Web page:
Three strugglers and a high-flyer

22 September 2021

Our next home stand pits the Dragons against three opponents close to us at the foot of the table, plus fast starting Dynamo Moscow. We start with visits from our friends in the Far East, Amur and Admiral, the latter back in the game after a year’s break. Then comes Dynamo Moscow, currently unbeaten and leading the scoring charts, before we enter October with a clash against an enigmatic Vityaz roster.


Amur (Sep. 23)

Last season: Our meetings with the Tigers last term was something of a microcosm of our season. In all four games, the Dragons battled hard but ended up with little reward. A point from an overtime loss in Mytishchi in January was as good as it got, in a game where we led twice and fell in the final seconds of the extras.

Familiar faces: Gleb Zyryanov lined up for Red Star early last season. He played 10 games and scored twice before joining Dinamo Riga.

Background: There’s not much to choose between these two teams on recent form. Both have picked up just one win in five, suffering some heavy losses along the way. There’s some encouragement for the Dragons though: last time out, a 0-1 loss at Sibir showed big signs of progress, while Amur began its current road trip with a 1-5 drubbing in Petersburg after going down 2-6 to Metallurg in its last home game. Neither defense has been impressive for much of the season, but Kunlun may have the firepower to take advantage of Amur’s problems: our guys have scored 21 in nine games, while their counterparts have just 13 in eight.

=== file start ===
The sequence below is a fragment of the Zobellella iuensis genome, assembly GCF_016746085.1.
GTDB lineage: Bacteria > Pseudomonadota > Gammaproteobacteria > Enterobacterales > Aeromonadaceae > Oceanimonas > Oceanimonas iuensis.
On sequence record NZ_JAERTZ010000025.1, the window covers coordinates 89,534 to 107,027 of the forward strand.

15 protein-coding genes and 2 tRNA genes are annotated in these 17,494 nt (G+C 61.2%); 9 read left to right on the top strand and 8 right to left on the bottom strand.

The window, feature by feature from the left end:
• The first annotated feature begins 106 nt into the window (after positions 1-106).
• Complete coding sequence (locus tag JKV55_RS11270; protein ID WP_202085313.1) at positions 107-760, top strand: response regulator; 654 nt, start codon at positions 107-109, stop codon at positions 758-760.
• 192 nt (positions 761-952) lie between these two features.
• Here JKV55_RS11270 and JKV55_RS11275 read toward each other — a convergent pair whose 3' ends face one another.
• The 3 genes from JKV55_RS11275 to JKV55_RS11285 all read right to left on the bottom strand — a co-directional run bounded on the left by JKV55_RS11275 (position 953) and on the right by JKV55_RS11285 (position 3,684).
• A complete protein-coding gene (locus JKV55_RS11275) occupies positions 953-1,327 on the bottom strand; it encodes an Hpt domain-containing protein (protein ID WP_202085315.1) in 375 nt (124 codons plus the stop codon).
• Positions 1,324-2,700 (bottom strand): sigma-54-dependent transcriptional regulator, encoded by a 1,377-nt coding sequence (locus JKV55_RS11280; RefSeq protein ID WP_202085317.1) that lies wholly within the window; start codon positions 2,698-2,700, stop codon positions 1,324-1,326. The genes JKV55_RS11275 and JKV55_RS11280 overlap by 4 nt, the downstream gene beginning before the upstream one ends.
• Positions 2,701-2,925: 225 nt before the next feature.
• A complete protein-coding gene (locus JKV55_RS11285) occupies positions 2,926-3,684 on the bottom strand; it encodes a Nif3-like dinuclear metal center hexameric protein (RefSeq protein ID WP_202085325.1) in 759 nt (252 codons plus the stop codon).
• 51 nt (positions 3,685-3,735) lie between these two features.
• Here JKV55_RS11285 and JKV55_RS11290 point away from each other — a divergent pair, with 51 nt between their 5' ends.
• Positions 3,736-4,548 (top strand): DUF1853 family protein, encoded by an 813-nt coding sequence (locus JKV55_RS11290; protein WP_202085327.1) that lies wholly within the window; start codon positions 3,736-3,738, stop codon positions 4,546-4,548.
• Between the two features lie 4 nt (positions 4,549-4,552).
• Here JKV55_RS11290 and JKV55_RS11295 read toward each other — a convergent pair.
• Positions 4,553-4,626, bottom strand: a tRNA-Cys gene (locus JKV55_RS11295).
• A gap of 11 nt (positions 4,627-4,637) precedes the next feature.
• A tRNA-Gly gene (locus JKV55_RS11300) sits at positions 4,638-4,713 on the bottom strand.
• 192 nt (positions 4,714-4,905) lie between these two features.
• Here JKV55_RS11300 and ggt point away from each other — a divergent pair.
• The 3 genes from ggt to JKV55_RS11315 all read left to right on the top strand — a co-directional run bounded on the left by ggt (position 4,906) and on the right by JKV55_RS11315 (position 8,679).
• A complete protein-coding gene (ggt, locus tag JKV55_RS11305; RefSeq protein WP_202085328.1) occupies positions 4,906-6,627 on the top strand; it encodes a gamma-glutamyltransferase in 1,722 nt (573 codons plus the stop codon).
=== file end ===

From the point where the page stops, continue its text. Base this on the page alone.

Amur pinned its hopes on a new influx of Czech imports this season, but so far we’ve yet to see the best of forwards Radan Lenc and David Tomasek. Tomas Zohorna and Vladislav Ushenin, two players who have a track record of scoring on Red Star, have both moved on from Amur; Ushenin is back at Admiral, while Zohorna returned home to the Czech Republic.

Admiral (Sep. 28)

Last season: Admiral took a sabbatical from the KHL last season due to financial issues during the pandemic.

Familiar faces: Czech defenseman Vojtech Mozik had 10 (4+6) points for us in 23 appearances last season. This time around, the former Vityaz man has joined the crew in Vladivostok.

Background: Admiral’s return to KHL action has not been plain sailing. The Mariners lost their first six games of the season, albeit getting to overtime in three of them. A 4-1 success against Severstal on Sep. 17 finally broke the duck, but it was followed immediately by a 0-5 loss against Metallurg. Some of the team’s problems sound familiar: uncertainty about whether it would play this season, a roster hastily assembled from scratch in the summer and a limited pre-season are all reminiscent of the challenges KRS faced a year ago.

Admiral responded by bringing home several former players: Dmitry Sayustov, the Ushenin twins, goaltenders Ivan Nalimov and Nikita Serebryakov. But this team is taking time to gel. Of the early season performers, Mark Verba has caught the eye with three goals in the last five games, while Rihards Bukarts and defenseman Libor Sulak lead the scoring charts with five points apiece.

Dynamo Moscow (Sep. 30)

Last season: Our two meetings last term ended in comfortable victories for the Muscovites – 6-3 in the capital in November, then 5-1 in Mytishchi in the final days of the regular season.